The debate over talent vs. hard work vs. privilege is a whole concept in sports that we see talked about often. Talent and privilege are certainly factors in any fencer’s success. The ability to train with incredible coaches who support and facilitate success is a privilege. Having family who supports a fencer financially but also emotionally is important to the success of an athlete. There are some aspects to physical and mental innate talent that can help a fencer to succeed, certainly that’s the case. 

In our sport, raw athleticism is not the way to win in every match. Mental agility is just as important, and some fencers have a beautiful talent at reading their opponent that helps them to win matches. 

The notion that another fencer is “just more talented” than you are and that’s why they win takes away your power to reach the goal. You have control over your preparation and focus in a match, no matter your fencing level. Understanding that control and then utilizing it is why you’ll never feel that another fencer is just better than you are. 

Out-preparing your opponent

Though you may not have any control over whether a fencer has a different set of innate abilities than you do, you very much have control over whether you prepare for a given match or a given competition. How much focus and work you put into the sport is all in your control.  

The difference between being out-talented and out-played is that being out-played is totally your own responsbility as you have complete control and responsibility over your own preparation. This is a positive thing! 

With good strategy, a fencer can compensate for being taller or shorter than their opponent. They can compensate for being faster or slower. They can compensate for fencing against left-handed or right-handed opponents.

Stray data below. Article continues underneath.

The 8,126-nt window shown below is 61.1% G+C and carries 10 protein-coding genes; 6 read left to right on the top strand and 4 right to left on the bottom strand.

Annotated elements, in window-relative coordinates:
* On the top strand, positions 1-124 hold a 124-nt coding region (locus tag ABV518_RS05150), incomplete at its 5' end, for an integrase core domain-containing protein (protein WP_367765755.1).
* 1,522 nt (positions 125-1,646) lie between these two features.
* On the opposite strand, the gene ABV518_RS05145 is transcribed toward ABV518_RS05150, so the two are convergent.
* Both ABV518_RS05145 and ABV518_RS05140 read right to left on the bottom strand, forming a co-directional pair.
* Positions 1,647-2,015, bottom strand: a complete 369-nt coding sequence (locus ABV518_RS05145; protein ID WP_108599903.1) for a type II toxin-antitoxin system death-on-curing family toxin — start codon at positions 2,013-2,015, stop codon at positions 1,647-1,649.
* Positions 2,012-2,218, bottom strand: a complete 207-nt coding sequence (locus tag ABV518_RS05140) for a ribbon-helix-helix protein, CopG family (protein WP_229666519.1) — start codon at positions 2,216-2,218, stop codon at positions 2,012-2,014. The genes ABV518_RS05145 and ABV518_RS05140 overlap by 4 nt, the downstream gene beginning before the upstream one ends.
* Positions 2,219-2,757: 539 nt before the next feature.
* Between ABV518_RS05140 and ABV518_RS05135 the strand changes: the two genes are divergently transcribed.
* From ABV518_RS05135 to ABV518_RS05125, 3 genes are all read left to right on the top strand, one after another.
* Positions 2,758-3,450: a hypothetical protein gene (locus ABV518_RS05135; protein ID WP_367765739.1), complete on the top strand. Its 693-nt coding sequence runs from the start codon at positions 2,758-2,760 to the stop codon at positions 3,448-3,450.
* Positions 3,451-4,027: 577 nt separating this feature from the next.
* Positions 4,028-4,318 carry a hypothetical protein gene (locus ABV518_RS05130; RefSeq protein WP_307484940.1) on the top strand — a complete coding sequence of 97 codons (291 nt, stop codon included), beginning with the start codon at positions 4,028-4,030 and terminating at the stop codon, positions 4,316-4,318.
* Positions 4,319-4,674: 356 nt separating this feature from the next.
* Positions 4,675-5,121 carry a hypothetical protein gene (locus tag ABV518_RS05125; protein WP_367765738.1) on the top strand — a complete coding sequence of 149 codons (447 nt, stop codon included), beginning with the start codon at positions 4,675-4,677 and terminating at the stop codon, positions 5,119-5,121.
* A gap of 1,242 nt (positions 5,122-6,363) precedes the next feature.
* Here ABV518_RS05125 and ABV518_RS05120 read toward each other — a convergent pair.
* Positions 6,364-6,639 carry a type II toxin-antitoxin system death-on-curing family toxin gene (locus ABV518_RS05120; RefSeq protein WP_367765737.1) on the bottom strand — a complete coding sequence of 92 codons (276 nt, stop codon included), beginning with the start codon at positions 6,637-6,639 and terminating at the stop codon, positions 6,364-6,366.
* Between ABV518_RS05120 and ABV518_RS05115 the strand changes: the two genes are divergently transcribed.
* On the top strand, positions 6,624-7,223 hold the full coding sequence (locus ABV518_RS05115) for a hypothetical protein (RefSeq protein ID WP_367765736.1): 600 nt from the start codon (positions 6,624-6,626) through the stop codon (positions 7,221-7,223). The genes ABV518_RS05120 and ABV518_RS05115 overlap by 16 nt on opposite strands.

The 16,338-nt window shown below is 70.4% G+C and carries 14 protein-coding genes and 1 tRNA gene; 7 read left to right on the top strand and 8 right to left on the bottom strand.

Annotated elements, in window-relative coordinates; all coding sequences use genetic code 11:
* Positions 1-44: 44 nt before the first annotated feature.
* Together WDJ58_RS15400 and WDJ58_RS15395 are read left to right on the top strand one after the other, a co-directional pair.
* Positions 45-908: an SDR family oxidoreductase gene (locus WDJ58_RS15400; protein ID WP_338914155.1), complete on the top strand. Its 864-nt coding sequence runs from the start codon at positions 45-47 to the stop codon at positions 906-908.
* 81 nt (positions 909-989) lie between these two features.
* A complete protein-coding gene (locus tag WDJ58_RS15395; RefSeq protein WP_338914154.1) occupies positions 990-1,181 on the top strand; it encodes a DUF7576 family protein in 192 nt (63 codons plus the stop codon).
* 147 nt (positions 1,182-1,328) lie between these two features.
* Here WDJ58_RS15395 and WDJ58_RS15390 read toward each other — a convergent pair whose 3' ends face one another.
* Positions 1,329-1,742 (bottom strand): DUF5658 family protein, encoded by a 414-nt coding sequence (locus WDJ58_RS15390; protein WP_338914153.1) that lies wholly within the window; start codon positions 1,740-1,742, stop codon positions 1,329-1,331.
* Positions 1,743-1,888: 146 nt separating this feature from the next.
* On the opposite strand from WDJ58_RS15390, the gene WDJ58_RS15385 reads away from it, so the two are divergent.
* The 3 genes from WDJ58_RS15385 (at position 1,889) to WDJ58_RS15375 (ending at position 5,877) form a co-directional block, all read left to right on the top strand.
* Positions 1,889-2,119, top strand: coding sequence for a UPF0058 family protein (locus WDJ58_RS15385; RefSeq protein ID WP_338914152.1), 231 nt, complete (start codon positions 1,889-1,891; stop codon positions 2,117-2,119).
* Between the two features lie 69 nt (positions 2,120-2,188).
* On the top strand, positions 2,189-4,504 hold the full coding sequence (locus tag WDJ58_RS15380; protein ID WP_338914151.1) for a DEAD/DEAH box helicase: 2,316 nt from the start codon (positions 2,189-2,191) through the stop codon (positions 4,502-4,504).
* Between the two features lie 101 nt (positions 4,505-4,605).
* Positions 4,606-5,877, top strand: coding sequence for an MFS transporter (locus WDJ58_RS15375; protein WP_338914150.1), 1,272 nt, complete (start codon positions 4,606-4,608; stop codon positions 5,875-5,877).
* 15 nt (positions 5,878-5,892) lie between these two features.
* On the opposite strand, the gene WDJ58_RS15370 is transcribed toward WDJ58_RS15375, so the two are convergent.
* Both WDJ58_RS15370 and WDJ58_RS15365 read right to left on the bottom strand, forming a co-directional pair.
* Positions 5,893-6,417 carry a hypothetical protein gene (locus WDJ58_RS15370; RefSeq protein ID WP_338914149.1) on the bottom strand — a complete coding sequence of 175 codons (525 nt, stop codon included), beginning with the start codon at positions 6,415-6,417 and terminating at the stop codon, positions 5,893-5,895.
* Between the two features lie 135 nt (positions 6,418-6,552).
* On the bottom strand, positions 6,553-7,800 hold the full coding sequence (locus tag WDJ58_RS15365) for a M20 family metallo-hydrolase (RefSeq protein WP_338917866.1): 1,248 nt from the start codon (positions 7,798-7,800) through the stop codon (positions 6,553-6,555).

What really cannot be changed in a fencing match, the thing that will almost always give one fencer the upper hand over another, is experience. The more bouts you have fenced, the better you will be at fencing. This includes practice bouts of any kind, and, most importantly, competitive bouts. The more you do it, the more strategies you will learn and the better able you will be to read your opponent and anticipate their next moves.

No amount of “natural talent” can make up for fencing practice. It’s just the way our sport works. This makes success accessible to people in fencing where it might not be possible for them in other sport. There’s a reason our sport skews older than some other Olympic sports like gymnastics, because the physicality is not as strict in fencing as it is in those other sports. 

Blame won’t improve your fencing

Placing blame on yourself or your opponent is not going to improve your fencing. There’s no scenario in which a fencer piling on themselves or piling on their opponent has ever helped the fencer to become more effective or to win. Not in the short term, and definitely not in the long term. 

This is true in individual fencing events, and it’s true in team fencing as well. Blaming teammates for a loss, piling onto coaches for a lack of preparation, or laying it out on yourself about all of the things you did or did not do will only serve one function: it will push you further from your goals. 

It’s futile to say that your opponent was “more talented” than you as a reason for the loss of a match. This is an excuse, and it prevents you from having any room to grow. If the other fencer’s talent is not something you can affect, then how will you ever be able to win against them?